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A mother plans to freeze her eggs so that her infertile daughter may someday be able to use them to give birth to her own brother or sister.
Toddler Mackenzie Stephens was born with Turner Syndrome, a hereditary condition which means she is missing an X-chromosome. The condition, which only affects girls, means two-year-old Mackenzie was born without ovaries, preventing her from ever having a child of her own naturally.
You are saying, duh, like someone needed to tell me that! I just read a wonderful post by Brenda Strong on the American Fertility Association website that is worth a read on living in the present. Happy Holidays!
Women may soon be able to plan better how long to wait to start a family thanks to a simple test.
By reading clues hidden in a woman’s genes, it could give her odds of going through an early menopause, scientists say.
Those deemed to be at risk could try for a baby earlier than they otherwise might.
Lead scientist Dr Anna Murray said: ‘It is estimated that a woman’s ability to conceive decreases on average ten years before she starts the menopause.
A recent article in the National Post (http://www.nationalpost.com/news/Couple+urged+surrogate+abort+fetus+defe...) highlights an issue in the fertility industry that is ripe for discussion. A couple that had turned to surrogacy after failed infertility treatments subsequently urged their surrogate to get an abortion after doctors found abnormalities in the fetus. The surrogate initially refused.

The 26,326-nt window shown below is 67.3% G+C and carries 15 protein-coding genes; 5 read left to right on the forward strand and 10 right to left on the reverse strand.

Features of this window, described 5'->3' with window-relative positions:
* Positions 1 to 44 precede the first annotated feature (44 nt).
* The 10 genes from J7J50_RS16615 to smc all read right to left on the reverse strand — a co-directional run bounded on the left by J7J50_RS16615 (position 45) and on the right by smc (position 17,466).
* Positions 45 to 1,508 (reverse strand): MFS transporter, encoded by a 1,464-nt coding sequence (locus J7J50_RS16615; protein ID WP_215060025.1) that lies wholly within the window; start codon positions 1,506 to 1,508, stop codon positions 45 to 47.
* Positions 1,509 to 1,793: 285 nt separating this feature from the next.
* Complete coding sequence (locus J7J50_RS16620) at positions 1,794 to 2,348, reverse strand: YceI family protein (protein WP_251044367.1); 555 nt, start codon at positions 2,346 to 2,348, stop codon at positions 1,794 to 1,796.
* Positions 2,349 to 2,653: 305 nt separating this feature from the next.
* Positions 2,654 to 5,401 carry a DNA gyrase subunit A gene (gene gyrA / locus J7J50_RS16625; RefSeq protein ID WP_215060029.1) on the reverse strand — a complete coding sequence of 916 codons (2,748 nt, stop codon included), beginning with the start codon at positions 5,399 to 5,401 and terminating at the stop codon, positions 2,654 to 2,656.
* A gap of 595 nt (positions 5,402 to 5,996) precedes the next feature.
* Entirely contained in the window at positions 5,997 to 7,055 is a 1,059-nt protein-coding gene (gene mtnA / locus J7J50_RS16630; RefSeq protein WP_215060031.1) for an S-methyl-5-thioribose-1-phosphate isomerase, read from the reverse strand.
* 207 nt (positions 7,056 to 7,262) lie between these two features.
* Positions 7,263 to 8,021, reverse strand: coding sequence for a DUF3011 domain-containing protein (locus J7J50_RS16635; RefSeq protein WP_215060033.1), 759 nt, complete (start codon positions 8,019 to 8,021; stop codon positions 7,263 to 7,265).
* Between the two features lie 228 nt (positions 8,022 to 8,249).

One quote in the article really stood out. “The physician…said it appeared to him that the three had never seriously considered such a scenario before the pregnancy.”
“To create the ovary, the researchers formed honeycombs of theca cells, one of two key types in the ovary, donated by reproductive-age (25-46) patients at the hospital. After the theca cells grew into the honeycomb shape, spherical clumps of donated granulosa cells were inserted into the holes of the honeycomb together with human egg cells, known as oocytes. In a couple days the theca cells enveloped the granulosa and eggs, mimicking a real ovary.”
Scientists have discovered why women are more likely to suffer from miscarriages and infertility problems if they try to have babies later in life.
Their study also sheds light on why children born to women in their late 30s and early 40s are at greater risk of Down's Syndrome and other genetic conditions.
The team of British researchers found that as a woman gets older levels of a crucial protein that helps eggs prepare for the moment of fertilisation decline sharply.
Nurture – South Africa’s largest Egg Donor program is the creation of two fabulous South Africans who have experienced the heartbreak of infertility first hand – Melany as an egg donor, and Tertia as an infertility patient who went through 9 IVFs to achieve her dream. Assisted by a fabulous group of women, the gals at Nurture make a formidable team who combine the best of heart and soul to provide truly excellent service.